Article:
Bottom line• Gold has been one of the world’s best performing assets since the start of the year. The gold price has risen around 17% and broken above key technical barriers indicating further upside ahead. The gold price has broken above the downward resistance line (bear trend line) which has been in place since 2015, and more recently the 2013 bear trend line. These key technical moves signal further upward momentum.
• Gold fundamentals are improving. The physical gold market ended 2015 with a deficit as total gold demand increased by 2.3% and total gold supply shrank by -7.3%. Mined supplies experienced their first quarterly decline in the fourth quarter last year, and for 2015 as a whole the slowest annual growth in production since 2008 rising year-on-year by just 0.2%. By contrast central bank demand increased by 23.4% in 2015 led by strong gold reserve accumulation in China and Russia.
• The World Gold Council reported an increase in global gold demand over the past six months for gold jewelry, bars and coins. In 2015 gold demand in India increased by 6% year-on-year. China’s demand has slowed ever since peaking in 2013 but the slowdown has decelerated substantially from -40% in 2014 to -9% in 2015. With gold prices at their lowest level in five years, demand could pick-up further.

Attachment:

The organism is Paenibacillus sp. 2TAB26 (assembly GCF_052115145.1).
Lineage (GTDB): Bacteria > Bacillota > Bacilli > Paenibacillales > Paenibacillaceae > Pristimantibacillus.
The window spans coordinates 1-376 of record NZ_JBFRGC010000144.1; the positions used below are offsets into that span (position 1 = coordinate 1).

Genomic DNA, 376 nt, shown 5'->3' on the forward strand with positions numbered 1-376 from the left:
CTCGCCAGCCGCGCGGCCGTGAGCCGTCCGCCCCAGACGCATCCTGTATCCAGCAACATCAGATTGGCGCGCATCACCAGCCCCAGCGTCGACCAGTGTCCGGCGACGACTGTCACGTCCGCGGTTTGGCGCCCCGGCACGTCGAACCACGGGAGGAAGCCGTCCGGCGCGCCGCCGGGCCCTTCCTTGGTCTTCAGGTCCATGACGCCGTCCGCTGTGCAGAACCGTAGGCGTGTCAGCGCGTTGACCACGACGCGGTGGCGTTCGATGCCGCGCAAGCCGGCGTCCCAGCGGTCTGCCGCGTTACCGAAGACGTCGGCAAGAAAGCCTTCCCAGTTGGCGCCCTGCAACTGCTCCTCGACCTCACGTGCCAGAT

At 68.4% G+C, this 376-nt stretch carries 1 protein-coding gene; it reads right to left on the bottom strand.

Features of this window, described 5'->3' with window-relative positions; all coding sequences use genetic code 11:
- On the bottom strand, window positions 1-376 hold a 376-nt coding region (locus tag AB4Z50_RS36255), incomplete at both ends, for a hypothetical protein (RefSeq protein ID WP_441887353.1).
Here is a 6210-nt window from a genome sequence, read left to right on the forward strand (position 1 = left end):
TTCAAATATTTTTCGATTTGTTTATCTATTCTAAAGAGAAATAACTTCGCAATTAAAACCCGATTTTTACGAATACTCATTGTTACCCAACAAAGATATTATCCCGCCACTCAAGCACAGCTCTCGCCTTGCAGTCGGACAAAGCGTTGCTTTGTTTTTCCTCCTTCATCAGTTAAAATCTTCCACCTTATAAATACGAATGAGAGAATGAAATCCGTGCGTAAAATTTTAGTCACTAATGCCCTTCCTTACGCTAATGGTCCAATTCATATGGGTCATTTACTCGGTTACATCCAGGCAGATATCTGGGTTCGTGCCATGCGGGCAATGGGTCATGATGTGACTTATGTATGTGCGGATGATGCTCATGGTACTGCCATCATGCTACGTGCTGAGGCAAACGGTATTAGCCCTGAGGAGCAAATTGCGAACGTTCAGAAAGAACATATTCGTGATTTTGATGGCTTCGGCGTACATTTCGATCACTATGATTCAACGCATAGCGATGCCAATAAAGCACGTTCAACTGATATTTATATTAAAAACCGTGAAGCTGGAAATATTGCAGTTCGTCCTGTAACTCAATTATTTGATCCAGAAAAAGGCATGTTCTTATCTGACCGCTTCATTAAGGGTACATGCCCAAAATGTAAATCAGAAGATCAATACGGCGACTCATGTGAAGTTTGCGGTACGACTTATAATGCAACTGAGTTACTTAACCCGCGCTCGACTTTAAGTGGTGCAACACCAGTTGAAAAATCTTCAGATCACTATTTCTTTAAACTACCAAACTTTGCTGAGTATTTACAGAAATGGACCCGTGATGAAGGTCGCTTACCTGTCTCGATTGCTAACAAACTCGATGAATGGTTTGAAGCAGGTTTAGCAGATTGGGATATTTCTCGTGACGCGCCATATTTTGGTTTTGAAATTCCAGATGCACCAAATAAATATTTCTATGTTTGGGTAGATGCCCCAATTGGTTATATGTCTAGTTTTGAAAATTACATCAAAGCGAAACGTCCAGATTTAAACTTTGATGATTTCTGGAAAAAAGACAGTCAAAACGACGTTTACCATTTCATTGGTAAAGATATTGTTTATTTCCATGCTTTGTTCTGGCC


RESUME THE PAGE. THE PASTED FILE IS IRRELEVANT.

• While gold fundamentals are improving the current state of global financial markets has significantly brightened the outlook for gold over the short- to medium-term. As central banks run out of options to stimulate monetary policy there is a growing tendency towards currency devaluation and ultimately debt monetisation, which could potentially herald significant interest in gold as the ultimate store of wealth.
• The adoption of negative interest rates by major developed market central banks and most recently by the Bank of Japan is rapidly eliminating the carrying cost of gold investment, which historically has been one of the greatest impediments to investment inflows into bullion.
• China's authorities are clamping down on capital outflows, which are averaging around $100bn per month. Faced with restrictions on cross-border capital outflows China-based investors will turn increasingly towards gold as a means of hedging against the inevitable devaluation of the yuan.
• Rising stress in credit markets and the growing likelihood of a major “credit event” should boost the safe haven demand for gold.
• Sentiment towards gold remains depressed. Even after the recent sharp rally sentiment towards gold is around -35% below its peak in September 2011. Negative sentiment tends to be a reliable contrarian indicator and precursor to positive price movement.
• While we would not advocate gold as a long-term investment portfolio holding, it has its merits as a short-term safe haven and insurance policy against further financial market stress.
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* Overberg Asset Management (OAM) is an Authorised Financial Services Provider No. 783. Overberg specialises in the private management of local and global discretionary portfolios as well as pension products.